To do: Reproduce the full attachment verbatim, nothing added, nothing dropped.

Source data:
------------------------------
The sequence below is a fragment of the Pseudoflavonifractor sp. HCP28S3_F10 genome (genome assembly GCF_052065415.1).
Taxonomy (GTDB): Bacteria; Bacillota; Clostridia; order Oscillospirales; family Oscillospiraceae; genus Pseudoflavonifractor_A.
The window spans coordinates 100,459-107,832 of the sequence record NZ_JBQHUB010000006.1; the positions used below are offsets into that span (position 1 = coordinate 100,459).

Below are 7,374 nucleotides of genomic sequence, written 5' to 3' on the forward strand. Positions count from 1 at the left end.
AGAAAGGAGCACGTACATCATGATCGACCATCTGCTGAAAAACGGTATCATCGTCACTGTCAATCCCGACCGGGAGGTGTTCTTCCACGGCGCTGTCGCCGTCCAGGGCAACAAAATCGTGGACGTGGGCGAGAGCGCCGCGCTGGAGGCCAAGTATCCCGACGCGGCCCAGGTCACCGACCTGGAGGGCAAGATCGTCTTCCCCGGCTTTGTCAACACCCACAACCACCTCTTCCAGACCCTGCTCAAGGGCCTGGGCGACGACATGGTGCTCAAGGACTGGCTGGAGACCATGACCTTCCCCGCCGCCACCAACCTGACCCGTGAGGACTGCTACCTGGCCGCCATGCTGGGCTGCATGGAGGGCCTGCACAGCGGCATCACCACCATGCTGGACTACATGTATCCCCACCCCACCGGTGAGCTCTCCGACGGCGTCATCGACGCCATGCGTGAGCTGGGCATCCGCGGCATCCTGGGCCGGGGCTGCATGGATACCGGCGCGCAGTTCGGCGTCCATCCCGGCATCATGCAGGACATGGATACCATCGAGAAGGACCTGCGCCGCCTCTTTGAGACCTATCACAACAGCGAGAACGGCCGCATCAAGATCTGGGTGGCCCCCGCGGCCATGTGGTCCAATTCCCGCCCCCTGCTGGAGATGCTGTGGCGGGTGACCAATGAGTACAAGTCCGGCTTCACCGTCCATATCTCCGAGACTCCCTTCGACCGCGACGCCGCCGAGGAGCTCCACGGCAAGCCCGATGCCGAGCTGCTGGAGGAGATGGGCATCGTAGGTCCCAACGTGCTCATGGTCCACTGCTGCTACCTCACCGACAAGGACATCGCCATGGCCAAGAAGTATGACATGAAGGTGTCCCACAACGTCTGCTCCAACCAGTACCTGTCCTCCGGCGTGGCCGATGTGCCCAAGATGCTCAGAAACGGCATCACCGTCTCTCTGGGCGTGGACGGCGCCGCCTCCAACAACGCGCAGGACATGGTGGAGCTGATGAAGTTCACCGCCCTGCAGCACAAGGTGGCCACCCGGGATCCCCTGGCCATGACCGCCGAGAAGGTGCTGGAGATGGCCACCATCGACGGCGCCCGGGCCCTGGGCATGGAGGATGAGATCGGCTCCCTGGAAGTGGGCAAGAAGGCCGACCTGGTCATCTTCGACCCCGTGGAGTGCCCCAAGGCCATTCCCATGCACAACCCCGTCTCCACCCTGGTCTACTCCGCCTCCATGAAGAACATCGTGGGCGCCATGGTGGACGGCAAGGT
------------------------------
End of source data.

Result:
The sequence below is a fragment of the Pseudoflavonifractor sp. HCP28S3_F10 genome (genome assembly GCF_052065415.1).
Taxonomy (GTDB): Bacteria; Bacillota; Clostridia; order Oscillospirales; family Oscillospiraceae; genus Pseudoflavonifractor_A.
The window spans coordinates 100,459-107,832 of the sequence record NZ_JBQHUB010000006.1; the positions used below are offsets into that span (position 1 = coordinate 100,459).

Below are 7,374 nucleotides of genomic sequence, written 5' to 3' on the forward strand. Positions count from 1 at the left end.
AGAAAGGAGCACGTACATCATGATCGACCATCTGCTGAAAAACGGTATCATCGTCACTGTCAATCCCGACCGGGAGGTGTTCTTCCACGGCGCTGTCGCCGTCCAGGGCAACAAAATCGTGGACGTGGGCGAGAGCGCCGCGCTGGAGGCCAAGTATCCCGACGCGGCCCAGGTCACCGACCTGGAGGGCAAGATCGTCTTCCCCGGCTTTGTCAACACCCACAACCACCTCTTCCAGACCCTGCTCAAGGGCCTGGGCGACGACATGGTGCTCAAGGACTGGCTGGAGACCATGACCTTCCCCGCCGCCACCAACCTGACCCGTGAGGACTGCTACCTGGCCGCCATGCTGGGCTGCATGGAGGGCCTGCACAGCGGCATCACCACCATGCTGGACTACATGTATCCCCACCCCACCGGTGAGCTCTCCGACGGCGTCATCGACGCCATGCGTGAGCTGGGCATCCGCGGCATCCTGGGCCGGGGCTGCATGGATACCGGCGCGCAGTTCGGCGTCCATCCCGGCATCATGCAGGACATGGATACCATCGAGAAGGACCTGCGCCGCCTCTTTGAGACCTATCACAACAGCGAGAACGGCCGCATCAAGATCTGGGTGGCCCCCGCGGCCATGTGGTCCAATTCCCGCCCCCTGCTGGAGATGCTGTGGCGGGTGACCAATGAGTACAAGTCCGGCTTCACCGTCCATATCTCCGAGACTCCCTTCGACCGCGACGCCGCCGAGGAGCTCCACGGCAAGCCCGATGCCGAGCTGCTGGAGGAGATGGGCATCGTAGGTCCCAACGTGCTCATGGTCCACTGCTGCTACCTCACCGACAAGGACATCGCCATGGCCAAGAAGTATGACATGAAGGTGTCCCACAACGTCTGCTCCAACCAGTACCTGTCCTCCGGCGTGGCCGATGTGCCCAAGATGCTCAGAAACGGCATCACCGTCTCTCTGGGCGTGGACGGCGCCGCCTCCAACAACGCGCAGGACATGGTGGAGCTGATGAAGTTCACCGCCCTGCAGCACAAGGTGGCCACCCGGGATCCCCTGGCCATGACCGCCGAGAAGGTGCTGGAGATGGCCACCATCGACGGCGCCCGGGCCCTGGGCATGGAGGATGAGATCGGCTCCCTGGAAGTGGGCAAGAAGGCCGACCTGGTCATCTTCGACCCCGTGGAGTGCCCCAAGGCCATTCCCATGCACAACCCCGTCTCCACCCTGGTCTACTCCGCCTCCATGAAGAACATCGTGGGCGCCATGGTGGACGGCAAGGT